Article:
Kimarie shares how Wells Fargo uses Twitter to improve customer support. You’ll also discover how she documents Twitter interactions to monitor customer sentiment and uses the data to develop a business case for social media investment.
Be sure to check out the takeaways below after you watch the video.
As Jeremiah Owyang states, “as internal and external demands mount, companies become mostly reactive, relegating themselves to a ‘Social Media Help Desk’.”
With strategy, planning and communication you can ensure that your company won’t be caught off guard. If the day hasn’t come yet when your social media team is thrust into fielding customer-service problems, it’s fair to say that it’s just a matter of time before they will be.
In this post, the seventh installment in the A-Z guides published here on Social Media Examiner, I’ll discuss the importance of developing an integrated social media and customer relationship management program for your company.
In this video I interview Frank Eliason regarding the connection between customer service and social media. Frank is now Senior Vice President of Social Media at Citigroup and is also known for his previous role at Comcast.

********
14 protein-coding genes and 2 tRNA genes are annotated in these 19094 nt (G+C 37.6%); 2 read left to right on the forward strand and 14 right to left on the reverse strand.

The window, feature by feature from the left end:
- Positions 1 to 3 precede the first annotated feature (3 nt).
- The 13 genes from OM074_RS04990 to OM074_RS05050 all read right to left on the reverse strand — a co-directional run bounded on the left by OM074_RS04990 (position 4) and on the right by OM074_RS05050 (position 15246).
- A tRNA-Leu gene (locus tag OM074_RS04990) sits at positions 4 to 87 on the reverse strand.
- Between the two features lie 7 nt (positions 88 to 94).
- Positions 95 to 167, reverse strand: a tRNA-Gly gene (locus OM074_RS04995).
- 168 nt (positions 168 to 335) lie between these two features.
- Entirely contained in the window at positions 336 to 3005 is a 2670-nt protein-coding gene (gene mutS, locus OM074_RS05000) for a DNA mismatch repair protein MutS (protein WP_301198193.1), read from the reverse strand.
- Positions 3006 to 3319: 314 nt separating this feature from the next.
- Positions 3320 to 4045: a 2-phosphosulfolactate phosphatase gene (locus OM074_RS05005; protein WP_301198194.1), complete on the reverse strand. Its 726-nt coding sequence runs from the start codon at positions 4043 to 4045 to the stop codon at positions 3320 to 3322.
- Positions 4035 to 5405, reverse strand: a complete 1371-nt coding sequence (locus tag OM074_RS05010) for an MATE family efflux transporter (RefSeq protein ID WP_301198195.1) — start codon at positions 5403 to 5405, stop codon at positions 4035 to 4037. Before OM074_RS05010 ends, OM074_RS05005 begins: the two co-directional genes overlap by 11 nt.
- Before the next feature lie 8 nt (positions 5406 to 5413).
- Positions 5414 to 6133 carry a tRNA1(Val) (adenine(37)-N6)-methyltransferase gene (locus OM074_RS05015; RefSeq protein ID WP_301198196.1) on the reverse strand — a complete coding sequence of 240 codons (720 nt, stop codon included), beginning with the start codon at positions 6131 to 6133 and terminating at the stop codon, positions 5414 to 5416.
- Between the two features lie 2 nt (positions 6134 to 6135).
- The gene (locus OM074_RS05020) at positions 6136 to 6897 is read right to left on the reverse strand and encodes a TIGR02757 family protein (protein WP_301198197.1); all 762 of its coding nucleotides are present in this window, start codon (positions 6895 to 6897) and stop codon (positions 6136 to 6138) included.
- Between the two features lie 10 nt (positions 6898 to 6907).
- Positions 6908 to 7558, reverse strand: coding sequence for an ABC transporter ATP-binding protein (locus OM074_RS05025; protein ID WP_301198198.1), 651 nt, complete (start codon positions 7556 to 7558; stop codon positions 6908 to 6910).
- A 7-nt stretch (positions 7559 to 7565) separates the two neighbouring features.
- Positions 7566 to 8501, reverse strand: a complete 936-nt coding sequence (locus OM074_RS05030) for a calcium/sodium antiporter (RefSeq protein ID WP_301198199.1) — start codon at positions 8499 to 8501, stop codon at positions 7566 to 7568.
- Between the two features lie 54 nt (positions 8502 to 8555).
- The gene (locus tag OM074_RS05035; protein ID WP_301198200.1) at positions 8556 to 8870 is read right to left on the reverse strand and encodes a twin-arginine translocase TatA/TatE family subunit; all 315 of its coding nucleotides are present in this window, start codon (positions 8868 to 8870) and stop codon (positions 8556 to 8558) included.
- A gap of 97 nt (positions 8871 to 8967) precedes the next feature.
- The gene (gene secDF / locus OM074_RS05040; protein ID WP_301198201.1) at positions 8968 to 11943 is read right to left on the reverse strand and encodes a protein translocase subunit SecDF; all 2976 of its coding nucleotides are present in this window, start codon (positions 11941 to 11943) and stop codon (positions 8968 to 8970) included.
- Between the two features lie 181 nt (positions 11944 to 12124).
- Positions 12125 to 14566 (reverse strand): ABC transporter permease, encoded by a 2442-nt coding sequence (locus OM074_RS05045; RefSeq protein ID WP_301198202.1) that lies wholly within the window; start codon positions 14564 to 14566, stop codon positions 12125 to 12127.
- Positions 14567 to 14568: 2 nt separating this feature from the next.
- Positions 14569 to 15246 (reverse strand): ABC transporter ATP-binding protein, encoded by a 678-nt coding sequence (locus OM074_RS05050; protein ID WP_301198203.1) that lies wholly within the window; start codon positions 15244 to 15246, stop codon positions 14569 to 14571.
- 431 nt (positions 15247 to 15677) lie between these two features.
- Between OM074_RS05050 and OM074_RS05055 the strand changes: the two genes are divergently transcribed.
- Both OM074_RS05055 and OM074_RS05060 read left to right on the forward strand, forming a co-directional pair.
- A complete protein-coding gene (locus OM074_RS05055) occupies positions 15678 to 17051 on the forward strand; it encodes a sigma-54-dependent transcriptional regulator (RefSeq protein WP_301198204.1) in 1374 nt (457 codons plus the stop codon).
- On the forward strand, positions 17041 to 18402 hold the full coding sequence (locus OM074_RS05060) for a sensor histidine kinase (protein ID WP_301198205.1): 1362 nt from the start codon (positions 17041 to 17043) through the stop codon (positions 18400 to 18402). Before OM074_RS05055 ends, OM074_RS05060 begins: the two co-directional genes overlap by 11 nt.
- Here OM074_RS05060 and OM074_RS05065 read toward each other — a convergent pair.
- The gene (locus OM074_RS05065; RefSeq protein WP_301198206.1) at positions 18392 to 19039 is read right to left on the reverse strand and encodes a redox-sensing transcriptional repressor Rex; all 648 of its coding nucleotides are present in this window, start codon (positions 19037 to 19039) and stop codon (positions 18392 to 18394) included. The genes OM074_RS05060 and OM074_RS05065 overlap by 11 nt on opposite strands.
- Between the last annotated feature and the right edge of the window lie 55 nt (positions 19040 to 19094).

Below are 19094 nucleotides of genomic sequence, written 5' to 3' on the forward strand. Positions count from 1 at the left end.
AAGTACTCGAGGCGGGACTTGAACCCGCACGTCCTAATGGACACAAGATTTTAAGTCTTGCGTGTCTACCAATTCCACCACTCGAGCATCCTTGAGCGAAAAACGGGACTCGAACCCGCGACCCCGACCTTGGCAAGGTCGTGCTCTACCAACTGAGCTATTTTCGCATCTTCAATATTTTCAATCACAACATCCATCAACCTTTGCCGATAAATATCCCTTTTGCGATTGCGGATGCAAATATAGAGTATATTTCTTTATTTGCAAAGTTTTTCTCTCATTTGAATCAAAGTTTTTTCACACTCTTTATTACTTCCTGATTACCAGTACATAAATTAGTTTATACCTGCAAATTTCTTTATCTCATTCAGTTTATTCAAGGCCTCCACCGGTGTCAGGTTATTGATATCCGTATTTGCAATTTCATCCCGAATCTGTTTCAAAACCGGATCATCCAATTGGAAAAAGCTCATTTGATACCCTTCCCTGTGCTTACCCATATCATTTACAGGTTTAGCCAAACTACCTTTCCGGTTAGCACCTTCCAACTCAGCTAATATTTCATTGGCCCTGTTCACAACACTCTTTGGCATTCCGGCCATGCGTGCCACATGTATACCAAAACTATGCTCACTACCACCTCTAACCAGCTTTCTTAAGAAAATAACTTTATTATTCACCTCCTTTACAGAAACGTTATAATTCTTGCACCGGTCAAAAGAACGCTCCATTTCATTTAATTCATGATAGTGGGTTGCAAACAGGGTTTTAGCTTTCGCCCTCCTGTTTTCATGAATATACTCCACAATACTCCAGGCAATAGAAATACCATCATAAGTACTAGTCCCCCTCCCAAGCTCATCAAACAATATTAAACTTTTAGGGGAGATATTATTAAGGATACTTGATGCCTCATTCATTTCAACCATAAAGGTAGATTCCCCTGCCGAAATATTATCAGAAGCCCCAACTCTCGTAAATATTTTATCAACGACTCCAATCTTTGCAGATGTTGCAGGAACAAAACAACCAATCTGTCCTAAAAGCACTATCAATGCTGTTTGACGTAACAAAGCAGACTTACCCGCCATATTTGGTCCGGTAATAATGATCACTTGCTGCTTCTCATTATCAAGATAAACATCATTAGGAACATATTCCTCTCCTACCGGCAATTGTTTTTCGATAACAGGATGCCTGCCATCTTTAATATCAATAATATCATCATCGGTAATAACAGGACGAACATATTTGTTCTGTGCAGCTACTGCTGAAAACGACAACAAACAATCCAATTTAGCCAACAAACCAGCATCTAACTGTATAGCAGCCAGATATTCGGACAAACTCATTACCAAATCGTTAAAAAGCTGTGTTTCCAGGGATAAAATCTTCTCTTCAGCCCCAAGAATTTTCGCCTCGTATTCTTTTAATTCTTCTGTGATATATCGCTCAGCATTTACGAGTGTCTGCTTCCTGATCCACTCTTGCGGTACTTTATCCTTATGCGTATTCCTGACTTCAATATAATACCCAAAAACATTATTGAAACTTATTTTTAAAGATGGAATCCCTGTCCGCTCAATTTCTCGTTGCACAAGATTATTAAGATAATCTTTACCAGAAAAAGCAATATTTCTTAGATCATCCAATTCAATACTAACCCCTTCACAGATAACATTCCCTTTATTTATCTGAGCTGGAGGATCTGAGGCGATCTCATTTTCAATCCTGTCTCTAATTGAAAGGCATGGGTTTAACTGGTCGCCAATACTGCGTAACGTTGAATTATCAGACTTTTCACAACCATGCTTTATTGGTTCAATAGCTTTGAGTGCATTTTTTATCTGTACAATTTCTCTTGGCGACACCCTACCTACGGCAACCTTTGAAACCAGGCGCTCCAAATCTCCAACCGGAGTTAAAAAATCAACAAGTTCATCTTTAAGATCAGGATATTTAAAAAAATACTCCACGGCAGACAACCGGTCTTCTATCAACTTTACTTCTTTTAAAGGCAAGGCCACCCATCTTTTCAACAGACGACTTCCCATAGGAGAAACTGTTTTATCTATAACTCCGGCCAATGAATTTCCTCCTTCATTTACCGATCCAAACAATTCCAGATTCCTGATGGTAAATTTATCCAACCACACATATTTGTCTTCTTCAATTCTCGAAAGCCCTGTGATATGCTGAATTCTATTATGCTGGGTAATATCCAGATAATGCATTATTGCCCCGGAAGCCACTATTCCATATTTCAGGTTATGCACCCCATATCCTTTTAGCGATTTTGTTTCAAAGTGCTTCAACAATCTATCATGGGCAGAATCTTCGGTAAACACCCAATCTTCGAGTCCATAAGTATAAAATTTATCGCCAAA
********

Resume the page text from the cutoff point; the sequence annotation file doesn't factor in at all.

Frank is a pioneer in using social media for customer service and in this video he talks about what has changed over the last few years. He also shares tips for companies to improve customer support.
You’ll find more takeaways below. Be sure to leave your comments after you watch the video.
The cost-effectiveness of social media has vaulted it to the top of the list of tools used to improve customer retention. But how do you measure whether social media is affecting your ability to keep customers?
Salesforce is the dominant customer resource management (CRM) system, and according to the company, it’s used by more than 77,000 businesses.
In response to the increasingly social nature of the web and the need for collaboration, Salesforce has introduced a social and collaborative function for its users called “Chatter.”
One of the key benefits of social media (that’s rarely discussed) is its ability to resolve doubt and confusion among fence-sitters.
Yes, your prospective customers are likely confused and possibly uncertain.
During my 15 years of website strategy and usability work (before I went all “social media” on you), I tried very hard to live by the two-click rule—answering the most common questions customers have about your business on your site within two clicks.
Social media has many uses—from making contacts to performing customer service—but driving quality traffic to your site is Twitter’s secret weapon. The big question is this: How can we get more of that lovely attention we crave?
As my recent poll shows, generating incoming traffic is the number-one need that people have right now, and for good reason. Traffic translates into:
- Attention, engagement, conversation and recognition
- Spreading your message far and wide
- Prospects and subscriber opt-ins
- Customers, increased sales and leads
- Media and interviews, which lead to more attention
… and last but not least, an ego boost.
In a previous article here I mentioned the many benefits of Twitter for your business. Now here are seven key points you need to know if you want to get more targeted traffic from Twitter: